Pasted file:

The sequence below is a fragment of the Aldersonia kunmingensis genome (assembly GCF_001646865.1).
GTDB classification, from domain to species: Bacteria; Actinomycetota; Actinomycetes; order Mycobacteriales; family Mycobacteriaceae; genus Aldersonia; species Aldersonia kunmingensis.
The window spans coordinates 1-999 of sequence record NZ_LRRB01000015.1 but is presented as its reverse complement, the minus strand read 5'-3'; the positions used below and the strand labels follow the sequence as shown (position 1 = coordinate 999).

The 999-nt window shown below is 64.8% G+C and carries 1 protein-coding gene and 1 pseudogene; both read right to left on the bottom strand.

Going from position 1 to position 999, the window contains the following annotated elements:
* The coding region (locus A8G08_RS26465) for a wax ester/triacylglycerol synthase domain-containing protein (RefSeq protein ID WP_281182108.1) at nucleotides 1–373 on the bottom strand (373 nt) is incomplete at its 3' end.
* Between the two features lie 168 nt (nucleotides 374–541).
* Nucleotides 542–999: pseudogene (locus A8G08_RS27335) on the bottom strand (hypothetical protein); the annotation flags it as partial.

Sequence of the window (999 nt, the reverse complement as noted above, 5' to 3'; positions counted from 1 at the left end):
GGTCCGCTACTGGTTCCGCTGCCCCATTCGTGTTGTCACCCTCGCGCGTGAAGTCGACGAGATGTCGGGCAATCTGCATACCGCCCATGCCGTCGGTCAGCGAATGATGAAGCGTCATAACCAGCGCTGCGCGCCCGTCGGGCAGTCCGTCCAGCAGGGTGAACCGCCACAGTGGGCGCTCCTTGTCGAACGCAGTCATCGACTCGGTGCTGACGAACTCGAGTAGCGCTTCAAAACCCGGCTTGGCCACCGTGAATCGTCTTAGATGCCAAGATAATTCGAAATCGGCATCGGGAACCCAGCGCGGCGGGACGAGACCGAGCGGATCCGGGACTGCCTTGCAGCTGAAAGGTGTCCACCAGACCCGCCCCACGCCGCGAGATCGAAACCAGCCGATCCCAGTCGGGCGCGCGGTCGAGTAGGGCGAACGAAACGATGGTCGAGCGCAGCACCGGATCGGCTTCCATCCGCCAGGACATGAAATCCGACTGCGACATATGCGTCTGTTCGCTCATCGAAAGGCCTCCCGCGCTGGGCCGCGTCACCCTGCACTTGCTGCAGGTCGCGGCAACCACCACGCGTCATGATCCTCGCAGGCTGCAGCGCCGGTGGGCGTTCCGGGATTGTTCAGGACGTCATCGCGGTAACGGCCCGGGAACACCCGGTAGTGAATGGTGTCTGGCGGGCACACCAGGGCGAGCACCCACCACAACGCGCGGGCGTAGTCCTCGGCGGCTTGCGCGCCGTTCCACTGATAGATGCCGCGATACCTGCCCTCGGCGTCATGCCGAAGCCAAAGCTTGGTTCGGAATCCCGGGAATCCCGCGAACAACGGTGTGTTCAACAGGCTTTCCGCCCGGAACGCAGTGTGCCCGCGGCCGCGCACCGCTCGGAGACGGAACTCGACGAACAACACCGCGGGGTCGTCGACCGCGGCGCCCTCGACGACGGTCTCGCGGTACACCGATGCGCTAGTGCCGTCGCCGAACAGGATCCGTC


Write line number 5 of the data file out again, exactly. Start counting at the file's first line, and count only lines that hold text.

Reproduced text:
Going from position 1 to position 999, the window contains the following annotated elements: